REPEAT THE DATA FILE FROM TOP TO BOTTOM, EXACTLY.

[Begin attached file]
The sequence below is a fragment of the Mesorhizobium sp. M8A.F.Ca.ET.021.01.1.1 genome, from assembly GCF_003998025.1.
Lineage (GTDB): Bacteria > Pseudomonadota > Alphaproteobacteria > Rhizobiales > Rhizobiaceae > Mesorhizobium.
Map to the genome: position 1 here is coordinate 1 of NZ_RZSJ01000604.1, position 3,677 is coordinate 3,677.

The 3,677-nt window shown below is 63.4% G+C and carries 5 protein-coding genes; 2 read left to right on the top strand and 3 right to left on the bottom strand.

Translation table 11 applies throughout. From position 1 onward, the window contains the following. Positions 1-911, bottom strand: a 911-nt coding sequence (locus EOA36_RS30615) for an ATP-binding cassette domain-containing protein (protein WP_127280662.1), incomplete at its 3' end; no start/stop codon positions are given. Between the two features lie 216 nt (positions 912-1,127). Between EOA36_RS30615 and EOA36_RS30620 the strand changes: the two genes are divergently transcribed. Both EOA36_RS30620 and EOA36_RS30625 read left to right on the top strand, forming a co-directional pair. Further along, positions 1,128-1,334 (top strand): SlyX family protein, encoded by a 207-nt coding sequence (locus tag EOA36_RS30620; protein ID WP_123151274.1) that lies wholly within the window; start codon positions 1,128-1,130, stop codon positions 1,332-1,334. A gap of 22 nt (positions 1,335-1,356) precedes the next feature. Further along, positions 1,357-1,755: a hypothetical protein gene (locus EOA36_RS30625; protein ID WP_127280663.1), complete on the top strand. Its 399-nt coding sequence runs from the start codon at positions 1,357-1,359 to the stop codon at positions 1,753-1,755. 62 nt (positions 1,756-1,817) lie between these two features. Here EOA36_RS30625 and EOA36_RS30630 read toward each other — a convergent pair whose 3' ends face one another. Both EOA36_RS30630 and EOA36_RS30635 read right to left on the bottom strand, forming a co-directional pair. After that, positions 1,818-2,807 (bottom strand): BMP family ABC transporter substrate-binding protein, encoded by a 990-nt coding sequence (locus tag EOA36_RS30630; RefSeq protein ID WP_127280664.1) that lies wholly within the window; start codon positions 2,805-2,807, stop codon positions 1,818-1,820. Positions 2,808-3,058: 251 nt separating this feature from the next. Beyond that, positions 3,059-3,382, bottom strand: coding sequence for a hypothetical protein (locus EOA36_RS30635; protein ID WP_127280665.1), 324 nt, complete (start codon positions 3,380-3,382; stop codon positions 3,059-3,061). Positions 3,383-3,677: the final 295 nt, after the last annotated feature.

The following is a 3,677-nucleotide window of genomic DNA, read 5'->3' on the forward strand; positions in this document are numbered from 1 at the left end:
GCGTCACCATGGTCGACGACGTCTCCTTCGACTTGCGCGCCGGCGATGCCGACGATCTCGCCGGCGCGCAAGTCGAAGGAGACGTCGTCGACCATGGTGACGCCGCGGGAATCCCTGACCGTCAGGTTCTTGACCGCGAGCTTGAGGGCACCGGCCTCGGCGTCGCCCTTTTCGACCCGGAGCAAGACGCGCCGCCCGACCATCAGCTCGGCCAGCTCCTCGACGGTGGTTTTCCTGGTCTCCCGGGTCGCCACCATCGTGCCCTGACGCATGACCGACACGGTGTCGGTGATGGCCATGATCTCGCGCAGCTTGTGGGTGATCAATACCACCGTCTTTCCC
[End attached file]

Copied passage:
The sequence below is a fragment of the Mesorhizobium sp. M8A.F.Ca.ET.021.01.1.1 genome, from assembly GCF_003998025.1.
Lineage (GTDB): Bacteria > Pseudomonadota > Alphaproteobacteria > Rhizobiales > Rhizobiaceae > Mesorhizobium.
Map to the genome: position 1 here is coordinate 1 of NZ_RZSJ01000604.1, position 3,677 is coordinate 3,677.

The 3,677-nt window shown below is 63.4% G+C and carries 5 protein-coding genes; 2 read left to right on the top strand and 3 right to left on the bottom strand.

Translation table 11 applies throughout. From position 1 onward, the window contains the following. Positions 1-911, bottom strand: a 911-nt coding sequence (locus EOA36_RS30615) for an ATP-binding cassette domain-containing protein (protein WP_127280662.1), incomplete at its 3' end; no start/stop codon positions are given. Between the two features lie 216 nt (positions 912-1,127). Between EOA36_RS30615 and EOA36_RS30620 the strand changes: the two genes are divergently transcribed. Both EOA36_RS30620 and EOA36_RS30625 read left to right on the top strand, forming a co-directional pair. Further along, positions 1,128-1,334 (top strand): SlyX family protein, encoded by a 207-nt coding sequence (locus tag EOA36_RS30620; protein ID WP_123151274.1) that lies wholly within the window; start codon positions 1,128-1,130, stop codon positions 1,332-1,334. A gap of 22 nt (positions 1,335-1,356) precedes the next feature. Further along, positions 1,357-1,755: a hypothetical protein gene (locus EOA36_RS30625; protein ID WP_127280663.1), complete on the top strand. Its 399-nt coding sequence runs from the start codon at positions 1,357-1,359 to the stop codon at positions 1,753-1,755. 62 nt (positions 1,756-1,817) lie between these two features. Here EOA36_RS30625 and EOA36_RS30630 read toward each other — a convergent pair whose 3' ends face one another. Both EOA36_RS30630 and EOA36_RS30635 read right to left on the bottom strand, forming a co-directional pair. After that, positions 1,818-2,807 (bottom strand): BMP family ABC transporter substrate-binding protein, encoded by a 990-nt coding sequence (locus tag EOA36_RS30630; RefSeq protein ID WP_127280664.1) that lies wholly within the window; start codon positions 2,805-2,807, stop codon positions 1,818-1,820. Positions 2,808-3,058: 251 nt separating this feature from the next. Beyond that, positions 3,059-3,382, bottom strand: coding sequence for a hypothetical protein (locus EOA36_RS30635; protein ID WP_127280665.1), 324 nt, complete (start codon positions 3,380-3,382; stop codon positions 3,059-3,061). Positions 3,383-3,677: the final 295 nt, after the last annotated feature.

The following is a 3,677-nucleotide window of genomic DNA, read 5'->3' on the forward strand; positions in this document are numbered from 1 at the left end:
GCGTCACCATGGTCGACGACGTCTCCTTCGACTTGCGCGCCGGCGATGCCGACGATCTCGCCGGCGCGCAAGTCGAAGGAGACGTCGTCGACCATGGTGACGCCGCGGGAATCCCTGACCGTCAGGTTCTTGACCGCGAGCTTGAGGGCACCGGCCTCGGCGTCGCCCTTTTCGACCCGGAGCAAGACGCGCCGCCCGACCATCAGCTCGGCCAGCTCCTCGACGGTGGTTTTCCTGGTCTCCCGGGTCGCCACCATCGTGCCCTGACGCATGACCGACACGGTGTCGGTGATGGCCATGATCTCGCGCAGCTTGTGGGTGATCAATACCACCGTCTTTCCC